The division between header information and measurement data makes the TDM files very flexible, giving you the opportunity to acquire data using multiple methods capable of storing binary data and later document the information with a TDM header file. The TDM Header Writer VIs provide an easy-to-use interface to create the TDM header file.
It is common for standard LabVIEW binary files to contain measurement information from different data channels acquired at different rates and stored with different data types. The file can store data in signed or unsigned integers ranging from one to eight bytes in length, and single and double-precision floating-point numbers. (Note: Although the TDM header file can describe the previously mentioned data types, LabVIEW versions prior to 8 and DIAdem versions prior to 10.1 will not read 64-bit integers and 8-bit signed integers). The binary data can be stored in big or little endian format. The TDM header file can accommodate mixed data rates and data types, as you will see in the following examples.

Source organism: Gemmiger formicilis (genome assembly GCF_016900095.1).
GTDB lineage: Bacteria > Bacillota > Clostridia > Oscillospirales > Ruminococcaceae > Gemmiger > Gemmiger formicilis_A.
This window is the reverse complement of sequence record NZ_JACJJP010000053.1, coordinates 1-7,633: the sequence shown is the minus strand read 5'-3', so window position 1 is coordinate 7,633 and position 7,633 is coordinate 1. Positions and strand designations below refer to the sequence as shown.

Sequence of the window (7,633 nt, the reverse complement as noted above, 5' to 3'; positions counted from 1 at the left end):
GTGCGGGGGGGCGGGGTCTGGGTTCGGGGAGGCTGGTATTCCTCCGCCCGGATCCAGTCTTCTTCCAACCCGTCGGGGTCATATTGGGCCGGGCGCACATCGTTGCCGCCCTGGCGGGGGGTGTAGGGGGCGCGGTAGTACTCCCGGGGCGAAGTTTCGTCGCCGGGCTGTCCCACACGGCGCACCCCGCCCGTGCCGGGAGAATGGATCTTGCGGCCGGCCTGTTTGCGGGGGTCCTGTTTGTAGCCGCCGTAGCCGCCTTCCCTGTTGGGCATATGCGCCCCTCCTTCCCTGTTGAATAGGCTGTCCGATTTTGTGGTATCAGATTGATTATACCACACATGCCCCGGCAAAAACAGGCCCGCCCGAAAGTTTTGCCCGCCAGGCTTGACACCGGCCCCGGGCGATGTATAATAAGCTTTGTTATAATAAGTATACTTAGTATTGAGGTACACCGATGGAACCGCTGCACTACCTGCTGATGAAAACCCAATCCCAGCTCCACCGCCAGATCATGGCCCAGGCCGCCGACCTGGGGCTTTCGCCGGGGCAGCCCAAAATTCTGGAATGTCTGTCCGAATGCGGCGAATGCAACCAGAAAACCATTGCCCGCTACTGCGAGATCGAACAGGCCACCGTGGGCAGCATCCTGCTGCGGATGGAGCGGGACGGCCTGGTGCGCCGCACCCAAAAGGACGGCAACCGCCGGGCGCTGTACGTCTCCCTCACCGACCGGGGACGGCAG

3. Creating a TDM Header File for a Single-Channel Binary File
One of the characteristics of TDM files is that they are capable of storing both very simple and complex data sets. One of the simplest binary files used to create a TDM header file is a single-channel binary file. This file consists of a single block of binary data. A block is a set of contiguous data points describing the value of one or more channels. The easiest way of creating such a file is to use the Write Binary File VI that is shipped as an example program with LabVIEW. Running this example will generate a binary file with 10 double-precision floating-point numbers.
The first three steps of creating a TDM header for the single-channel binary file are shown below.
The first step in creating a TDM header file is to create the file itself. The Create TDM File VI will create the TDM file with a name defined by TDM Header Name input and a path defined by the TDM Header File Path input. As an output this VI returns a reference to the newly created TDM file.
Using the reference to the TDM file, the Setup Binary File VI links the binary file containing the data we want to describe with the TDM header file. This VI receives as inputs the name and path of the binary file containing the data and the byte order of the file. TDM files handle binary files stored both in big and little endian byte order. In the case of the binary file created by the Write Binary File example VI, the file is stored in big endian byte order.